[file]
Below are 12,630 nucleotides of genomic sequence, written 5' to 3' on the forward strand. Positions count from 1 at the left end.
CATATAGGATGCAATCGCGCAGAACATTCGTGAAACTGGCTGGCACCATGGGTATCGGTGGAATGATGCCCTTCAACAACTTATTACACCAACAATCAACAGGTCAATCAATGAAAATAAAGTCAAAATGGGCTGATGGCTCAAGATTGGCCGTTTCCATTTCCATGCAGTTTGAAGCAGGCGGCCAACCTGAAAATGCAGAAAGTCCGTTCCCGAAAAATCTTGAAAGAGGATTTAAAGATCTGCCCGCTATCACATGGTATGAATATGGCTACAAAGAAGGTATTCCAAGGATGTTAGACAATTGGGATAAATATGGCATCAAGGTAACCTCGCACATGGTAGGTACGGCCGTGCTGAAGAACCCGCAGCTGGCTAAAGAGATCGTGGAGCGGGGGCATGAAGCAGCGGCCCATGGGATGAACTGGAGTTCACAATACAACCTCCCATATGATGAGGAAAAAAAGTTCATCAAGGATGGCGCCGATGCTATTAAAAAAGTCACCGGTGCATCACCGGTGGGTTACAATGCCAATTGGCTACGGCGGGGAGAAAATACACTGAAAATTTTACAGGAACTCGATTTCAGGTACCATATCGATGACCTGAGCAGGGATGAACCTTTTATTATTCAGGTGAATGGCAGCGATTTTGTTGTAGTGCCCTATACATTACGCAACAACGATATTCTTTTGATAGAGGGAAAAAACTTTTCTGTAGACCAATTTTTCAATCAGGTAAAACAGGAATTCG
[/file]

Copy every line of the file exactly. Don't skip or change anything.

Below are 12,630 nucleotides of genomic sequence, written 5' to 3' on the forward strand. Positions count from 1 at the left end.
CATATAGGATGCAATCGCGCAGAACATTCGTGAAACTGGCTGGCACCATGGGTATCGGTGGAATGATGCCCTTCAACAACTTATTACACCAACAATCAACAGGTCAATCAATGAAAATAAAGTCAAAATGGGCTGATGGCTCAAGATTGGCCGTTTCCATTTCCATGCAGTTTGAAGCAGGCGGCCAACCTGAAAATGCAGAAAGTCCGTTCCCGAAAAATCTTGAAAGAGGATTTAAAGATCTGCCCGCTATCACATGGTATGAATATGGCTACAAAGAAGGTATTCCAAGGATGTTAGACAATTGGGATAAATATGGCATCAAGGTAACCTCGCACATGGTAGGTACGGCCGTGCTGAAGAACCCGCAGCTGGCTAAAGAGATCGTGGAGCGGGGGCATGAAGCAGCGGCCCATGGGATGAACTGGAGTTCACAATACAACCTCCCATATGATGAGGAAAAAAAGTTCATCAAGGATGGCGCCGATGCTATTAAAAAAGTCACCGGTGCATCACCGGTGGGTTACAATGCCAATTGGCTACGGCGGGGAGAAAATACACTGAAAATTTTACAGGAACTCGATTTCAGGTACCATATCGATGACCTGAGCAGGGATGAACCTTTTATTATTCAGGTGAATGGCAGCGATTTTGTTGTAGTGCCCTATACATTACGCAACAACGATATTCTTTTGATAGAGGGAAAAAACTTTTCTGTAGACCAATTTTTCAATCAGGTAAAACAGGAATTCG